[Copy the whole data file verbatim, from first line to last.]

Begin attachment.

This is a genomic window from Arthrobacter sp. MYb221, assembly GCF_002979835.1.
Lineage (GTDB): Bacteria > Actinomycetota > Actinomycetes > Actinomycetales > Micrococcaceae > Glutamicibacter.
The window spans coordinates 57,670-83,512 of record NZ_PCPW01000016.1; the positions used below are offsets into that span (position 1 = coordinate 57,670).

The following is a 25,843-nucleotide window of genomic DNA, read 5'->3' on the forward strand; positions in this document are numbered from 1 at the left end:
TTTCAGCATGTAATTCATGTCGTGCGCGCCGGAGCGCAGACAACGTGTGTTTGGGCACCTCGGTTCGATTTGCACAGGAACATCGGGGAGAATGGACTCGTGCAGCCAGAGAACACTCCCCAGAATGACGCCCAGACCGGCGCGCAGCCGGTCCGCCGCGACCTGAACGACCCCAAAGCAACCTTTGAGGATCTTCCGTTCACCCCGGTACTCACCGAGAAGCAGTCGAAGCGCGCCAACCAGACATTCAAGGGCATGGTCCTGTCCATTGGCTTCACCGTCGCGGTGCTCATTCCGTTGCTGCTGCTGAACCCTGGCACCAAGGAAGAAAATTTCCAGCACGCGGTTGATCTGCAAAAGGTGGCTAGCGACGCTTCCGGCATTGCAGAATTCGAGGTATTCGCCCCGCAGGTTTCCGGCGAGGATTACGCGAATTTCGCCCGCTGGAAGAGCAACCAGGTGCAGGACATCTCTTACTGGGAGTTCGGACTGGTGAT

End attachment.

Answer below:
This is a genomic window from Arthrobacter sp. MYb221, assembly GCF_002979835.1.
Lineage (GTDB): Bacteria > Actinomycetota > Actinomycetes > Actinomycetales > Micrococcaceae > Glutamicibacter.
The window spans coordinates 57,670-83,512 of record NZ_PCPW01000016.1; the positions used below are offsets into that span (position 1 = coordinate 57,670).

The following is a 25,843-nucleotide window of genomic DNA, read 5'->3' on the forward strand; positions in this document are numbered from 1 at the left end:
TTTCAGCATGTAATTCATGTCGTGCGCGCCGGAGCGCAGACAACGTGTGTTTGGGCACCTCGGTTCGATTTGCACAGGAACATCGGGGAGAATGGACTCGTGCAGCCAGAGAACACTCCCCAGAATGACGCCCAGACCGGCGCGCAGCCGGTCCGCCGCGACCTGAACGACCCCAAAGCAACCTTTGAGGATCTTCCGTTCACCCCGGTACTCACCGAGAAGCAGTCGAAGCGCGCCAACCAGACATTCAAGGGCATGGTCCTGTCCATTGGCTTCACCGTCGCGGTGCTCATTCCGTTGCTGCTGCTGAACCCTGGCACCAAGGAAGAAAATTTCCAGCACGCGGTTGATCTGCAAAAGGTGGCTAGCGACGCTTCCGGCATTGCAGAATTCGAGGTATTCGCCCCGCAGGTTTCCGGCGAGGATTACGCGAATTTCGCCCGCTGGAAGAGCAACCAGGTGCAGGACATCTCTTACTGGGAGTTCGGACTGGTGAT